72. All About Eve (1950)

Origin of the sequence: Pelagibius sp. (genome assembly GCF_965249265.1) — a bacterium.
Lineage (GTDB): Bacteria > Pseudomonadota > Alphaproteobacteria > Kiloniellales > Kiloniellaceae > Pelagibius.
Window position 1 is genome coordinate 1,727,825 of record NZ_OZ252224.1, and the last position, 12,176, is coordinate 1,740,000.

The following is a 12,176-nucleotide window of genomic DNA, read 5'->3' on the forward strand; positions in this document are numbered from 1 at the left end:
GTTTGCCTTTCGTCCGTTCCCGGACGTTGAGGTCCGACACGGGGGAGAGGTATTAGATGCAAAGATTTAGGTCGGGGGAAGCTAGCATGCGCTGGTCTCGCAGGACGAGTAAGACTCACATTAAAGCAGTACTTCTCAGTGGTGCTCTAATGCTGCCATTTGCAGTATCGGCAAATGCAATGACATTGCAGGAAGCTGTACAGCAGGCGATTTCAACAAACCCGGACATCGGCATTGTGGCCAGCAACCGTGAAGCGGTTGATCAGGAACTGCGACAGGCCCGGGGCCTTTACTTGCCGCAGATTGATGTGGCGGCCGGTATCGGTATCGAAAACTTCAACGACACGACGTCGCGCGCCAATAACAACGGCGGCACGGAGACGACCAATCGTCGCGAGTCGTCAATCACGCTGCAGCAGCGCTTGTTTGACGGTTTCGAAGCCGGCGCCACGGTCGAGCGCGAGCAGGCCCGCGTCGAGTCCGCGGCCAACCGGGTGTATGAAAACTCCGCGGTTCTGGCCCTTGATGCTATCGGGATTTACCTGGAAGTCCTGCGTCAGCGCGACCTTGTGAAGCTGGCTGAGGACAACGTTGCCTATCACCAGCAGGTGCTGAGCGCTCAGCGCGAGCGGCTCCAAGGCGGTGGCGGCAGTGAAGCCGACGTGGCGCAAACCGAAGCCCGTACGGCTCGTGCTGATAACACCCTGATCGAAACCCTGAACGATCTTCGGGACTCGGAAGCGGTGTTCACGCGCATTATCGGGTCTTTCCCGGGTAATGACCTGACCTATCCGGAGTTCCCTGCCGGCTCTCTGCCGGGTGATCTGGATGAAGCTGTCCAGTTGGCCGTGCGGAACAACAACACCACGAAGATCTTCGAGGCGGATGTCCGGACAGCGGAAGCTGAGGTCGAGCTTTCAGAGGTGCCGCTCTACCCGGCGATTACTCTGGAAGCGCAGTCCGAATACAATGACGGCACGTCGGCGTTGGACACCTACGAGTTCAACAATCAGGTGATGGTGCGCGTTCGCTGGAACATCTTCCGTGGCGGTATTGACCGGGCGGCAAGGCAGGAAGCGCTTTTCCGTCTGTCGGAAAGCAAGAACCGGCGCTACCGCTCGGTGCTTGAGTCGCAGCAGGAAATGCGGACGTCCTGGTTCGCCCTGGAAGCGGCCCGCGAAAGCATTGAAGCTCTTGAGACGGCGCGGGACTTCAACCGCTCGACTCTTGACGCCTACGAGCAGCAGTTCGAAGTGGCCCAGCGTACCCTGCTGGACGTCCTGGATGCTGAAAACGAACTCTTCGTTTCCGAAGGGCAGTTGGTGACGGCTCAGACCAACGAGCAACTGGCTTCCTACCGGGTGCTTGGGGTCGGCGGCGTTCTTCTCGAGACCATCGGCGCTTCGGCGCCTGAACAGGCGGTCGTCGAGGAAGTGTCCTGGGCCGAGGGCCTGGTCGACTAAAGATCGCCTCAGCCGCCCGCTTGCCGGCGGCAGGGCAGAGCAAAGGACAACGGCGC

One type of movie I love, if you couldn't tell by some of the films on this list, is the ensemble piece. Sure, I love a movie that has a verifiable star (maybe even two!), but the stronger the entire ensemble is, the stronger the film is. This movie is one of the best examples. Written and directed by Joseph L. Mankiewicz, based on a story by Mary Orr, it tells the tale of actress Eve Harrington and how she became the toast of Broadway. The story is told through the perspectives of the other characters: critic Addison DeWitt, writer's wife Karen Richards and rival actress Margo Channing each serve as narrators. I won't spoil the story for those who have not seen it, but suffice it to say, the narrators do not have the most positive opinion of our titular lady. The script is both dramatic and comedic and it does not pull punches. The ensemble cast is first rate. Anne Baxter is the devious Eve, George Sanders as the pompous Addison, Celeste Holm as the sweet Karen and it also features Thelma Ritter, Gary Merrill and (in a brief part) Marilyn Monroe. But the film is most likely (and should be) remembered for the tour-de-force performance that Bette Davis gives as Margo Channing. She becomes the character so much that you see both the power and the insecurities the woman has. My favorite scene is her speech in the car about what it takes to be a woman. Bette Davis doesn't only play Margo Channing, Bette Davis IS Margo Channing! It is an amazing film that won several Academy Awards including Best Picture and Best Director.
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